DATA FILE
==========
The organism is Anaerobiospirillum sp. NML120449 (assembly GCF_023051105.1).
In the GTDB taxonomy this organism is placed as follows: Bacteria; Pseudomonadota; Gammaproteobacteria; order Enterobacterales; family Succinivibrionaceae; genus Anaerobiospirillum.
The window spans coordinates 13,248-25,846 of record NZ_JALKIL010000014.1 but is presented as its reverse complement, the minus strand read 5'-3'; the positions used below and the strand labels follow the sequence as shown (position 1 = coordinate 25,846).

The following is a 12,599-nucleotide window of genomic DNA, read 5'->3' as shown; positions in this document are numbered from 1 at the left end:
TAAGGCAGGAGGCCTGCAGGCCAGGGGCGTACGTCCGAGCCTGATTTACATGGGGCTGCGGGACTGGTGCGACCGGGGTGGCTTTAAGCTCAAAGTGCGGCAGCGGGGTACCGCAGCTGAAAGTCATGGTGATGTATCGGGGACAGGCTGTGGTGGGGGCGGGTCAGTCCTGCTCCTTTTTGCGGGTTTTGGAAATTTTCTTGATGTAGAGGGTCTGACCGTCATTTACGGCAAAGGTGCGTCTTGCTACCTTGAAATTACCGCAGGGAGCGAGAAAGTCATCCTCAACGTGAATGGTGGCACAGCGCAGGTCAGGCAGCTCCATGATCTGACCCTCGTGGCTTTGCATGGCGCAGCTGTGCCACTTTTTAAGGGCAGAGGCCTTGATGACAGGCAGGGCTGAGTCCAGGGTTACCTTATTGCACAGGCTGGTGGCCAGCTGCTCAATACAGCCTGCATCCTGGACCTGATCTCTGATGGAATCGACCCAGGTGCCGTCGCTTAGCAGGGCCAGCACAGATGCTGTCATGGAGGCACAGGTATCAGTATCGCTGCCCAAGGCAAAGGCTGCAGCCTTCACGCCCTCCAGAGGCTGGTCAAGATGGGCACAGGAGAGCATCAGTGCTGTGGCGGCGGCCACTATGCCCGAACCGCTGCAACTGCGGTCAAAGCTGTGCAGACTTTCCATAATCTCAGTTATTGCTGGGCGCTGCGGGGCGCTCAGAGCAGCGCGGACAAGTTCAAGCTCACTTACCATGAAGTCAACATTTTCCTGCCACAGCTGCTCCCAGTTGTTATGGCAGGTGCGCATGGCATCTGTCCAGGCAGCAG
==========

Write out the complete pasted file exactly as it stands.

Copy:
The organism is Anaerobiospirillum sp. NML120449 (assembly GCF_023051105.1).
In the GTDB taxonomy this organism is placed as follows: Bacteria; Pseudomonadota; Gammaproteobacteria; order Enterobacterales; family Succinivibrionaceae; genus Anaerobiospirillum.
The window spans coordinates 13,248-25,846 of record NZ_JALKIL010000014.1 but is presented as its reverse complement, the minus strand read 5'-3'; the positions used below and the strand labels follow the sequence as shown (position 1 = coordinate 25,846).

The following is a 12,599-nucleotide window of genomic DNA, read 5'->3' as shown; positions in this document are numbered from 1 at the left end:
TAAGGCAGGAGGCCTGCAGGCCAGGGGCGTACGTCCGAGCCTGATTTACATGGGGCTGCGGGACTGGTGCGACCGGGGTGGCTTTAAGCTCAAAGTGCGGCAGCGGGGTACCGCAGCTGAAAGTCATGGTGATGTATCGGGGACAGGCTGTGGTGGGGGCGGGTCAGTCCTGCTCCTTTTTGCGGGTTTTGGAAATTTTCTTGATGTAGAGGGTCTGACCGTCATTTACGGCAAAGGTGCGTCTTGCTACCTTGAAATTACCGCAGGGAGCGAGAAAGTCATCCTCAACGTGAATGGTGGCACAGCGCAGGTCAGGCAGCTCCATGATCTGACCCTCGTGGCTTTGCATGGCGCAGCTGTGCCACTTTTTAAGGGCAGAGGCCTTGATGACAGGCAGGGCTGAGTCCAGGGTTACCTTATTGCACAGGCTGGTGGCCAGCTGCTCAATACAGCCTGCATCCTGGACCTGATCTCTGATGGAATCGACCCAGGTGCCGTCGCTTAGCAGGGCCAGCACAGATGCTGTCATGGAGGCACAGGTATCAGTATCGCTGCCCAAGGCAAAGGCTGCAGCCTTCACGCCCTCCAGAGGCTGGTCAAGATGGGCACAGGAGAGCATCAGTGCTGTGGCGGCGGCCACTATGCCCGAACCGCTGCAACTGCGGTCAAAGCTGTGCAGACTTTCCATAATCTCAGTTATTGCTGGGCGCTGCGGGGCGCTCAGAGCAGCGCGGACAAGTTCAAGCTCACTTACCATGAAGTCAACATTTTCCTGCCACAGCTGCTCCCAGTTGTTATGGCAGGTGCGCATGGCATCTGTCCAGGCAGCAG